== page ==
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What is Microsoft PowerPoint used for?
The main purpose of MS PowerPoint is to enable the user to create dynamic, informational slide shows through the use of text, graphics, and animation. Slide shows created with the software are often displayed on projection screens for business, training, or educational presentations, although they can be distributed as stand-alone files. Additionally, the slides can be arranged and printed as handouts for reference.
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Creating a Slide Show
When beginning a new slide show, PowerPoint provides an array of templates to choose from. Experienced users with a specific look in mind can start with a blank presentation for setting attributes, such as colors and fonts, to their own specifications. After creating the initial file, the next step is to create a slide, which can be done by using an auto layout, or a blank screen in order to add components manually. You can then choose to add a combination of text and graphics to suit the needs of the presentation, and apply animation to either of these elements to create a dynamic effect. You can add as many slides and make them as content-rich as your system can handle; there are no limits imposed in the software itself.
Once the slide show is complete, or nearing completion, you can preview it and rehearse your presentation to get a feel for the length of time the presentation will run. If the rehearsal goes over the allotted time, you can go back and do some editing to condense some of the information. Once finished, the slide show can be run from within PowerPoint or saved as a PowerPoint Viewer file for access on systems that don’t have the full version installed. This is useful if the slide show is intended to be downloaded from a website, and viewed on individual systems, as opposed to being part of a live presentation.
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Features of Microsoft PowerPoint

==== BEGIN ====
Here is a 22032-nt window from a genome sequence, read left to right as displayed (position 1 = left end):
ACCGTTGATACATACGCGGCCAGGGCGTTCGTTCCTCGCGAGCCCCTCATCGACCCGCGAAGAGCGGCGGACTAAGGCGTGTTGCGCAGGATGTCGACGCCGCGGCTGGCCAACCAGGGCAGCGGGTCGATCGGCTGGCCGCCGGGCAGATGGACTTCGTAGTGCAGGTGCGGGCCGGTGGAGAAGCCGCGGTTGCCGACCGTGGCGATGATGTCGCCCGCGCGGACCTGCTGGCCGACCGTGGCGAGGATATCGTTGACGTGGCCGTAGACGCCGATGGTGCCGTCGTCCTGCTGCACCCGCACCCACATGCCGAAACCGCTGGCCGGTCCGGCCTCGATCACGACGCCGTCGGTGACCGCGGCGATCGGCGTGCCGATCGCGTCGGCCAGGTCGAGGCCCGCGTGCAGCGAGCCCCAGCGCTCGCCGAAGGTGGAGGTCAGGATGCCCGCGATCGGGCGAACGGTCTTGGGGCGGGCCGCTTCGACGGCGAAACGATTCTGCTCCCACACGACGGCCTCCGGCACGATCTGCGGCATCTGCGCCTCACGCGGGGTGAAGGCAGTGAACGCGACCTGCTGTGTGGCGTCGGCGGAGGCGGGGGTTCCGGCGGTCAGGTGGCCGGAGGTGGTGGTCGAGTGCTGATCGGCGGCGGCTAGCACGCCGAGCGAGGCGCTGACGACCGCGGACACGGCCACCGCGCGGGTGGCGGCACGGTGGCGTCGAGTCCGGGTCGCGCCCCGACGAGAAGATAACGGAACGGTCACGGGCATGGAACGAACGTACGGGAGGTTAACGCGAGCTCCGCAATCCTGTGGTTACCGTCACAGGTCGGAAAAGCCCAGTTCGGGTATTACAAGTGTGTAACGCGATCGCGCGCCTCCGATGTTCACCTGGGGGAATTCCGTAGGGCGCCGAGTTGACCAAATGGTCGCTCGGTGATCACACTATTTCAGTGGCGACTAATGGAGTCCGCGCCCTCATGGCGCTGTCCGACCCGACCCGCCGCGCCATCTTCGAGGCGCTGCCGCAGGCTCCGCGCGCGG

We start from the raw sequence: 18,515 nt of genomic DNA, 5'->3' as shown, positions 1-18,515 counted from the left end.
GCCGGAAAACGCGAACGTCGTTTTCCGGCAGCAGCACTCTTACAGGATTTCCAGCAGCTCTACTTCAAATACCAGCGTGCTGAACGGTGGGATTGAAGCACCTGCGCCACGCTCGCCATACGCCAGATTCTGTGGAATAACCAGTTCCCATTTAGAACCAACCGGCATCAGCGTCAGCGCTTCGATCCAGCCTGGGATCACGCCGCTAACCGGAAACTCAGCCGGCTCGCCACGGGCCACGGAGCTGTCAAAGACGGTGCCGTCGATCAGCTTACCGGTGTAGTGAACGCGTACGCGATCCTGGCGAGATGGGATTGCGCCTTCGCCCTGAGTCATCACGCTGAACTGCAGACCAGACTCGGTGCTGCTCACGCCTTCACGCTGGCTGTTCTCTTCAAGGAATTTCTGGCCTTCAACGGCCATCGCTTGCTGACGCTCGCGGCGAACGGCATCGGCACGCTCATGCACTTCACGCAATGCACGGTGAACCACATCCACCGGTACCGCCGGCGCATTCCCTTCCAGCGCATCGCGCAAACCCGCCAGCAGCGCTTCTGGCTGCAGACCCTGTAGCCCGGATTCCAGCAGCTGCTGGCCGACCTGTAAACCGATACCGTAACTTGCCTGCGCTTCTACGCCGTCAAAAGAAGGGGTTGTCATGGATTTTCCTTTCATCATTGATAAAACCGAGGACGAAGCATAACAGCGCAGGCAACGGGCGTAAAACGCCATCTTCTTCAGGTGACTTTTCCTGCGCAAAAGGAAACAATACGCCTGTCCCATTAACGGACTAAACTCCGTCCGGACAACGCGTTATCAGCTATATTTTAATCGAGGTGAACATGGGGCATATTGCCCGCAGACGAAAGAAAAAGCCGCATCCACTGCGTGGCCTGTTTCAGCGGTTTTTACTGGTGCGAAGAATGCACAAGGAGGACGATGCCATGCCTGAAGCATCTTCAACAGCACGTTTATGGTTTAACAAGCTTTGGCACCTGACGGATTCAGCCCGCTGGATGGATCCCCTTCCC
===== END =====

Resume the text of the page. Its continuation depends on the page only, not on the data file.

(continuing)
With PowerPoint, you can make charts, tables, and macros, and insert images, audio, video, and other multimedia files, either by embedding them into the file or, if your version doesn’t support the particular file, linking to it in a slide.
PowerPoint 2003 introduced some additional features to make slide shows accessible to a much wider audience. The free PowerPoint Viewer application makes it possible for a slide show to be viewed on systems without the need to install the full PowerPoint application. Additionally, the PowerPoint Package for CD provides the option of transferring the presentation file, and all its associated contents, such as linked video files, to a CD along with the Viewer, allowing the presentation to be viewed on operating systems as early as Windows 98.
PowerPoint 2007 added improved visual effects, such as shading and beveling, to give slide shows a more professionally designed look. A live preview option is also available in the 2007 version. To get a quick view of PowerPoint’s capabilities and how people are using it, visit http://www.slideshare.net. For more in-depth views on working with PowerPoint, some articles of interest include How to Add Music from a File to a Microsoft PowerPoint Presentation, How to Embed YouTube Videos into Microsoft PowerPoint 2007, and Gantt Charts: Creating Them in Microsoft Office PowerPoint 2007.
With an abundance of features and possible applications, "versatility" would perhaps be a more succinct definition of Microsoft Powerpoint.